Pakistan's dreamer

Imran Khan's aspiration to build Oxbridge in Pakistan is seen by his detractors as mere idealism in

An Oxford University in Pakistan? In a country described as potentially the “most dangerous place on Earth” by Newsweek? You'd have to be kidding, right? Well apparently not according to Pakistan cricket legend turned maverick politician, Imran Khan.

"I want a proper university like Oxford and Cambridge," says the determined Khan, himself an Oxford graduate. "So I have this beautiful place, miles and miles of land on a lake and mountains behind." He is talking about his dream project, Namal College, located in Pakistan ’s Mianwali district.

The newly inaugurated institute has already been granted the status of an Associate College by the University of Bradford, of which Khan is, incidentally, the chancellor. “With Bradford University we are setting up a Technical College to begin with,” he says. “And then a full blown university.”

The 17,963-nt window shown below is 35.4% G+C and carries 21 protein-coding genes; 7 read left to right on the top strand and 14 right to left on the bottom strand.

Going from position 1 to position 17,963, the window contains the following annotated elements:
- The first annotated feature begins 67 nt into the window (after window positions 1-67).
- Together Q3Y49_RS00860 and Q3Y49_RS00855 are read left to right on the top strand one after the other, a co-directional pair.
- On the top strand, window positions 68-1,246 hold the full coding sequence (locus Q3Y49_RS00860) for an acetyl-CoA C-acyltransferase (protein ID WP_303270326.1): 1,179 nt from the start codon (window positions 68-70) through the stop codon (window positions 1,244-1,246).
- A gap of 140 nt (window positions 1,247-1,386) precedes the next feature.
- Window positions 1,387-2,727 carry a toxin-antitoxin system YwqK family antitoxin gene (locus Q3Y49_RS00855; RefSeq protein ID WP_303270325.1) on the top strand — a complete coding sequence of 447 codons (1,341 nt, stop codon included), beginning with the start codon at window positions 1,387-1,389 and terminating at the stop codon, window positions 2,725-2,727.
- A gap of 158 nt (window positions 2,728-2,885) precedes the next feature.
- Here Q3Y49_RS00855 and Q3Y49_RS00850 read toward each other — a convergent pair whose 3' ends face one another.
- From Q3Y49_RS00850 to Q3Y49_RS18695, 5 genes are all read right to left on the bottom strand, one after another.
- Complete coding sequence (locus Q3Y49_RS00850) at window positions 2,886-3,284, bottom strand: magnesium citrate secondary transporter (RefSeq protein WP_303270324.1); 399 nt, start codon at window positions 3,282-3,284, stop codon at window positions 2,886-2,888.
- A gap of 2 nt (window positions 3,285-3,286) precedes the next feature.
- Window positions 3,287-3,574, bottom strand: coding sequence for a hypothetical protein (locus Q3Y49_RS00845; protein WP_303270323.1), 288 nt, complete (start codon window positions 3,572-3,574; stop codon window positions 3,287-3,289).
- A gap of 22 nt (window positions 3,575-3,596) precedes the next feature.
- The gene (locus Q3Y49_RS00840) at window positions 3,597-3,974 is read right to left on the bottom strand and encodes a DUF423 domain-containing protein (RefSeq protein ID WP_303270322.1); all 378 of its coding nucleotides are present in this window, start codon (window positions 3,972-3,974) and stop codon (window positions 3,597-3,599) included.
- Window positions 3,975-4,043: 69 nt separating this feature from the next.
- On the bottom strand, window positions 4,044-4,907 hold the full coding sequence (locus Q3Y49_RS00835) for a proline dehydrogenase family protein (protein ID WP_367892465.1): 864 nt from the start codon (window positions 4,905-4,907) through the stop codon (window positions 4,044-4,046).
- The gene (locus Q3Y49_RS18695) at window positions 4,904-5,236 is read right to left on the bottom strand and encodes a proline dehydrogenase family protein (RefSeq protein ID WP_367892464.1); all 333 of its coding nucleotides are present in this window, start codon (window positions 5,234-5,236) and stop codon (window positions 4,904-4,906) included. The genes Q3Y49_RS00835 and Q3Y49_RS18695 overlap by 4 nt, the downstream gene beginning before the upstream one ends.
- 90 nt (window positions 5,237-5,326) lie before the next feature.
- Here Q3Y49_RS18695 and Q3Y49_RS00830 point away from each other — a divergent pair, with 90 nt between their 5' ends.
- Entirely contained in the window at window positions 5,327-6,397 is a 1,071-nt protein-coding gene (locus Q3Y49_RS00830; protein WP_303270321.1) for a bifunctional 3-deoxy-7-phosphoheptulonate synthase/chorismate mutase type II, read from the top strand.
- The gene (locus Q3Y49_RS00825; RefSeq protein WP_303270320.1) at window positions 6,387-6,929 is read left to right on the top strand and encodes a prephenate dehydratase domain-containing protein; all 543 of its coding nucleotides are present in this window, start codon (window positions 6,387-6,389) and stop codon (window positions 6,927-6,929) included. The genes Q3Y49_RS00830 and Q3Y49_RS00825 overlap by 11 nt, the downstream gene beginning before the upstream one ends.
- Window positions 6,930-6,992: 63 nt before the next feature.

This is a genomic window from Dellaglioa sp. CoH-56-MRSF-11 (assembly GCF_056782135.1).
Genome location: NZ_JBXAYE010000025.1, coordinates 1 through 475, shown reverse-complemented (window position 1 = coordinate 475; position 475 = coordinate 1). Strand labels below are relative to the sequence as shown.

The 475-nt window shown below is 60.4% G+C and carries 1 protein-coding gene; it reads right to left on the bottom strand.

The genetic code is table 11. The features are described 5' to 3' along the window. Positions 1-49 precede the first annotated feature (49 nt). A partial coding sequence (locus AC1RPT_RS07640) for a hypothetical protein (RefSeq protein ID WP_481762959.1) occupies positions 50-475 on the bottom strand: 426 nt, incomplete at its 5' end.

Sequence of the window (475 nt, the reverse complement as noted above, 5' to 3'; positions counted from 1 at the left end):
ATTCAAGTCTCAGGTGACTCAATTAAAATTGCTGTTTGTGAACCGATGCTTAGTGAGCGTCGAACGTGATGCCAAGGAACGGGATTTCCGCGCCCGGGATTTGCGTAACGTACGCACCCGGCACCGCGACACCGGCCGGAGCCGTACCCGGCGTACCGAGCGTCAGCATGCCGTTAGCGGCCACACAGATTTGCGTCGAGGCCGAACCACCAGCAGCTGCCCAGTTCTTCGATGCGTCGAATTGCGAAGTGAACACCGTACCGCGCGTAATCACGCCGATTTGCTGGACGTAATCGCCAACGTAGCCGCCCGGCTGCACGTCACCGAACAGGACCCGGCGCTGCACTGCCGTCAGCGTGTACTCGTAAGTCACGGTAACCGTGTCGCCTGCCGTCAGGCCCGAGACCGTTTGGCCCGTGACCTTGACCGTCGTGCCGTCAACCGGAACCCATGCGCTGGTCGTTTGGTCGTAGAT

But these days Pakistan seems to have best captured the world media's imagination as the land of the Taleban and Osama bin Laden’s last hiding place. However, it could be argued that it is education - or rather the lack of it - which is the real problem Pakistanis face. Remember this is the sixth most populous country in the world and, remarkably, the literacy rate for its 160 million people still hovers at around 50 per cent.

Arguably a very strong link exists between education and the poor electoral choices that haunt the Pakistani people. For this is one corner of the globe where the centuries old curse of feudalism is still alive and kicking, and the continuation of the Bhutto dynasty in the absence of any credible leadership is living testimony to this.

“The only private sector university in the rural areas,” says the enthusiastic Khan about his ultra-ambitious Namal project. “And the main thing is that majority [of students] will be from scholarships. We will attract bright students. Our agents will go and find them and bring them to the university.”